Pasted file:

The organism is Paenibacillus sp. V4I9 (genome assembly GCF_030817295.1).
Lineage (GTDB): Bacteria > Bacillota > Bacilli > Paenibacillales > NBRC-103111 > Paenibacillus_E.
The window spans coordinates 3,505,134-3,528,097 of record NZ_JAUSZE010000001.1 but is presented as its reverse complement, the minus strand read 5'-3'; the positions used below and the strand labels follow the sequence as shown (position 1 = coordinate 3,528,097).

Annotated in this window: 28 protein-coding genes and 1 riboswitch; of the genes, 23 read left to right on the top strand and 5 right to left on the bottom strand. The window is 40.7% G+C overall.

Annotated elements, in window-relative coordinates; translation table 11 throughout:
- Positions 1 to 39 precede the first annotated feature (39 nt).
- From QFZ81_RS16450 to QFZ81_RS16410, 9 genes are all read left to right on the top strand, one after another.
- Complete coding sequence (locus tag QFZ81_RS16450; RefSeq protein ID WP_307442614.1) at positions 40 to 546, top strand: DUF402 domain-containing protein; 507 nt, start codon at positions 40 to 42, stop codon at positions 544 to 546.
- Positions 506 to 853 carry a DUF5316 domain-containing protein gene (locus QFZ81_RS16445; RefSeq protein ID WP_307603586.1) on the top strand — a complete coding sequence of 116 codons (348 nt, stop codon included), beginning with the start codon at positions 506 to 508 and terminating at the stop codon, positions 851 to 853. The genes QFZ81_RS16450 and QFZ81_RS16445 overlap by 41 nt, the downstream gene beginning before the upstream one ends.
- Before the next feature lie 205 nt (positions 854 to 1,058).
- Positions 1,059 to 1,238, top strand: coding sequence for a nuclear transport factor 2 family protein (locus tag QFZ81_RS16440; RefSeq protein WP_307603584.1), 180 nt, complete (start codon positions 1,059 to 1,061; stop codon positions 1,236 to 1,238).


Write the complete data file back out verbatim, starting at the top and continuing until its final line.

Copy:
The organism is Paenibacillus sp. V4I9 (genome assembly GCF_030817295.1).
Lineage (GTDB): Bacteria > Bacillota > Bacilli > Paenibacillales > NBRC-103111 > Paenibacillus_E.
The window spans coordinates 3,505,134-3,528,097 of record NZ_JAUSZE010000001.1 but is presented as its reverse complement, the minus strand read 5'-3'; the positions used below and the strand labels follow the sequence as shown (position 1 = coordinate 3,528,097).

Annotated in this window: 28 protein-coding genes and 1 riboswitch; of the genes, 23 read left to right on the top strand and 5 right to left on the bottom strand. The window is 40.7% G+C overall.

Annotated elements, in window-relative coordinates; translation table 11 throughout:
- Positions 1 to 39 precede the first annotated feature (39 nt).
- From QFZ81_RS16450 to QFZ81_RS16410, 9 genes are all read left to right on the top strand, one after another.
- Complete coding sequence (locus tag QFZ81_RS16450; RefSeq protein ID WP_307442614.1) at positions 40 to 546, top strand: DUF402 domain-containing protein; 507 nt, start codon at positions 40 to 42, stop codon at positions 544 to 546.
- Positions 506 to 853 carry a DUF5316 domain-containing protein gene (locus QFZ81_RS16445; RefSeq protein ID WP_307603586.1) on the top strand — a complete coding sequence of 116 codons (348 nt, stop codon included), beginning with the start codon at positions 506 to 508 and terminating at the stop codon, positions 851 to 853. The genes QFZ81_RS16450 and QFZ81_RS16445 overlap by 41 nt, the downstream gene beginning before the upstream one ends.
- Before the next feature lie 205 nt (positions 854 to 1,058).
- Positions 1,059 to 1,238, top strand: coding sequence for a nuclear transport factor 2 family protein (locus tag QFZ81_RS16440; RefSeq protein WP_307603584.1), 180 nt, complete (start codon positions 1,059 to 1,061; stop codon positions 1,236 to 1,238).